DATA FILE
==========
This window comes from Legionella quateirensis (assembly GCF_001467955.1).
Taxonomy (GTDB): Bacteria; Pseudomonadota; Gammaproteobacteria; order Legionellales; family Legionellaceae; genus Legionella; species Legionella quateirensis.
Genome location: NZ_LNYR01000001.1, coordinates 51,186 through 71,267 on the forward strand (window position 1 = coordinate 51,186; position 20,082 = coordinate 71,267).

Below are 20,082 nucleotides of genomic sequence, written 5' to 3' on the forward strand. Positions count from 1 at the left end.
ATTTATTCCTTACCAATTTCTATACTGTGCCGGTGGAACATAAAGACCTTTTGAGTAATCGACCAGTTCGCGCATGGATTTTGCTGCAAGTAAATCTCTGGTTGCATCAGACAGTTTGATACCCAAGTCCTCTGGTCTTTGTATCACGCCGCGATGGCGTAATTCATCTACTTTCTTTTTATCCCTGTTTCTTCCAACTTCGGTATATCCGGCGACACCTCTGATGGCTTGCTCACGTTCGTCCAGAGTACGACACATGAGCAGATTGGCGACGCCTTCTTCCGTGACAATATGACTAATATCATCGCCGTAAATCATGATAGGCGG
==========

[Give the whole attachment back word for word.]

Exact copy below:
This window comes from Legionella quateirensis (assembly GCF_001467955.1).
Taxonomy (GTDB): Bacteria; Pseudomonadota; Gammaproteobacteria; order Legionellales; family Legionellaceae; genus Legionella; species Legionella quateirensis.
Genome location: NZ_LNYR01000001.1, coordinates 51,186 through 71,267 on the forward strand (window position 1 = coordinate 51,186; position 20,082 = coordinate 71,267).

Below are 20,082 nucleotides of genomic sequence, written 5' to 3' on the forward strand. Positions count from 1 at the left end.
ATTTATTCCTTACCAATTTCTATACTGTGCCGGTGGAACATAAAGACCTTTTGAGTAATCGACCAGTTCGCGCATGGATTTTGCTGCAAGTAAATCTCTGGTTGCATCAGACAGTTTGATACCCAAGTCCTCTGGTCTTTGTATCACGCCGCGATGGCGTAATTCATCTACTTTCTTTTTATCCCTGTTTCTTCCAACTTCGGTATATCCGGCGACACCTCTGATGGCTTGCTCACGTTCGTCCAGAGTACGACACATGAGCAGATTGGCGACGCCTTCTTCCGTGACAATATGACTAATATCATCGCCGTAAATCATGATAGGCGG